Much like the envelope, the low frequency oscillator (LFO) is a synthesis fundamental utilized for changing sound parameters over time. A LFO is basically the same thing as an audio oscillator, with the biggest difference is that they’re designed to run at a much smaller frequency range. The range is generally below the limits of human hearing, 0Hz to 20Hz. Though many analog and digital LFOs usually oscillate at higher frequencies. There are generally no restrictions for using an audio oscillator as an LFO.
Today’s example uses an LFO to modulate the frequency of a square wave oscillator. I use three different waveforms (triangle, sawtooth, square) so that you can hear how their shapes affect the sound. For example, at the lower frequencies, the triangle wave causes the pitch of the audio to smoothly go up and down while the square produces a trill-like quality.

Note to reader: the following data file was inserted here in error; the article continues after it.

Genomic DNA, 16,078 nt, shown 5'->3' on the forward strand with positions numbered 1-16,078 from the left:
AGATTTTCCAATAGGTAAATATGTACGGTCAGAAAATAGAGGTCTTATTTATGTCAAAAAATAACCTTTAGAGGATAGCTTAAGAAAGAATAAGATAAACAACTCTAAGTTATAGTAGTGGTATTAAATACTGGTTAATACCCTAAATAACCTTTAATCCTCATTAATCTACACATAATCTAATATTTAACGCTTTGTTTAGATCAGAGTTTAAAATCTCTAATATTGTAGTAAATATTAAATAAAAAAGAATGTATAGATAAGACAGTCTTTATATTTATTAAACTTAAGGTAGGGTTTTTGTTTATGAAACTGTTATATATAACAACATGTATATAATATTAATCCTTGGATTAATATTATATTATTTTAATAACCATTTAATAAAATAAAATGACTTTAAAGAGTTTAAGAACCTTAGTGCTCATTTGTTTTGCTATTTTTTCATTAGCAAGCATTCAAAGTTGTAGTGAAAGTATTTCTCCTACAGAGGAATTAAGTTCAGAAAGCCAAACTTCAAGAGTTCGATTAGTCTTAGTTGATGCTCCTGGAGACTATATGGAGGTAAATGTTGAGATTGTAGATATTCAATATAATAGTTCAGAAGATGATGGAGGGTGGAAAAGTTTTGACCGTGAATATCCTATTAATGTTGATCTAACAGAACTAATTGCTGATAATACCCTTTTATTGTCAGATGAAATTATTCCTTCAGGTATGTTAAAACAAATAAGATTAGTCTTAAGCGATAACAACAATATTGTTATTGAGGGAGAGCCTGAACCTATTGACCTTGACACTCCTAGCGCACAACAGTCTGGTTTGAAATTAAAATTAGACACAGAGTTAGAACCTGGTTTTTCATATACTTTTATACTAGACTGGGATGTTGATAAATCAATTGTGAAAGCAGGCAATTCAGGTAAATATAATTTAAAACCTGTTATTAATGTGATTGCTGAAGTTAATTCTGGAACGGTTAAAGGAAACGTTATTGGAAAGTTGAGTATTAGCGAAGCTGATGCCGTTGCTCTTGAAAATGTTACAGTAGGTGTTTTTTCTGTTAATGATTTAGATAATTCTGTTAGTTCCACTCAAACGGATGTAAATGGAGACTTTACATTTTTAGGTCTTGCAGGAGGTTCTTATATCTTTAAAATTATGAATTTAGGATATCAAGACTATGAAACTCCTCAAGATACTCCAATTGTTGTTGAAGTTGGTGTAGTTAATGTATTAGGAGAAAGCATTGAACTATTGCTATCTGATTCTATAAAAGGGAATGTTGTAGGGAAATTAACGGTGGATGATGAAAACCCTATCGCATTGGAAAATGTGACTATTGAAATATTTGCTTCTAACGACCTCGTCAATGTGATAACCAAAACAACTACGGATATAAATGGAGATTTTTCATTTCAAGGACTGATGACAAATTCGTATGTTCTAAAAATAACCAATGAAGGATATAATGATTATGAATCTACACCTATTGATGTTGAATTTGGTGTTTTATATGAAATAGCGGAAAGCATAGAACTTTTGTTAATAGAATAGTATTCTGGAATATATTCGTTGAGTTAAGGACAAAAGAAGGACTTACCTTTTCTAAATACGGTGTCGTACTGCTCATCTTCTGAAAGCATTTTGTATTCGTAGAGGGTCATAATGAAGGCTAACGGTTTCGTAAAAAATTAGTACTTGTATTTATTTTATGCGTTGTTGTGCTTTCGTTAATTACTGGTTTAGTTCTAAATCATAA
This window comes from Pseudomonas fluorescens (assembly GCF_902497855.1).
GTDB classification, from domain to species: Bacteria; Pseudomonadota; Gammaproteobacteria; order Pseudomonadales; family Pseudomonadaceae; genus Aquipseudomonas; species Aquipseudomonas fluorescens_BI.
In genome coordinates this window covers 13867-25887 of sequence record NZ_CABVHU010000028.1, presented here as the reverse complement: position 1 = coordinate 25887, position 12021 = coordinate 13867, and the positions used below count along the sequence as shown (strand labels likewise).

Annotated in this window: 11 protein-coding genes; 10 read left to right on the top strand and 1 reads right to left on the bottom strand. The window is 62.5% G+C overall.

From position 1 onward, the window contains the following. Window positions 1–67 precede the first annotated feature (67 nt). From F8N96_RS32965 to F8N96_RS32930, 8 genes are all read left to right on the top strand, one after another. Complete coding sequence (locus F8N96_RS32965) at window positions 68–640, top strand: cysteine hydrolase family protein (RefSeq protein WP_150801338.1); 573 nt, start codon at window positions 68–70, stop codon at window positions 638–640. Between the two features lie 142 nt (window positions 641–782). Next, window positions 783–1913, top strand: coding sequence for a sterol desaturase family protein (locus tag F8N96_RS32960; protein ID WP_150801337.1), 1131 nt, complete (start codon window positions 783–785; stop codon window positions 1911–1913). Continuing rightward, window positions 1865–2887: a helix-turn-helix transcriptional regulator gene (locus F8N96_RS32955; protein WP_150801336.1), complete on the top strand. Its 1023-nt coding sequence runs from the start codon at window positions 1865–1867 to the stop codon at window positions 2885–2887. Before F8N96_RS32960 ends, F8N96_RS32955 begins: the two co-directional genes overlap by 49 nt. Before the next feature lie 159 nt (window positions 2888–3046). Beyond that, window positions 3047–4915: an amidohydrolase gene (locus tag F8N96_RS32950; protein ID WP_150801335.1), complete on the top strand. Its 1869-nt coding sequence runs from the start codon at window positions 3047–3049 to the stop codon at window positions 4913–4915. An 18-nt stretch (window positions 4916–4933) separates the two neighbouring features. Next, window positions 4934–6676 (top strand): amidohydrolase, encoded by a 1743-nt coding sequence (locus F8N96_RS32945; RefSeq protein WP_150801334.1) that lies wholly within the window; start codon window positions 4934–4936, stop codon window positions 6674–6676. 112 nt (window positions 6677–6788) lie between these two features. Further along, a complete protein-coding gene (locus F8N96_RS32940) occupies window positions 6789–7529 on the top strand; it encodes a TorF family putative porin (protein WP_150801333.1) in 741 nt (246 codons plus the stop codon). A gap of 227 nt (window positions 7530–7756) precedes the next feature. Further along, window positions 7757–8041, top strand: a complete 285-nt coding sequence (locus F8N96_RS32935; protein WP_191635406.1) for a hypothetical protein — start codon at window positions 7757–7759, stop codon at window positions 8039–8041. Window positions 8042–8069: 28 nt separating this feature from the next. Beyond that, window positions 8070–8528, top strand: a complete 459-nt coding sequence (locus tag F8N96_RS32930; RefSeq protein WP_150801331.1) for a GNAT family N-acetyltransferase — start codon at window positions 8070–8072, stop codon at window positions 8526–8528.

In the listening example, you’ll hear everything from vibrato, to trills, to classic sci-fi lasers to something straight out of Pac-Man.
Download low_frequency_oscillator.csd here.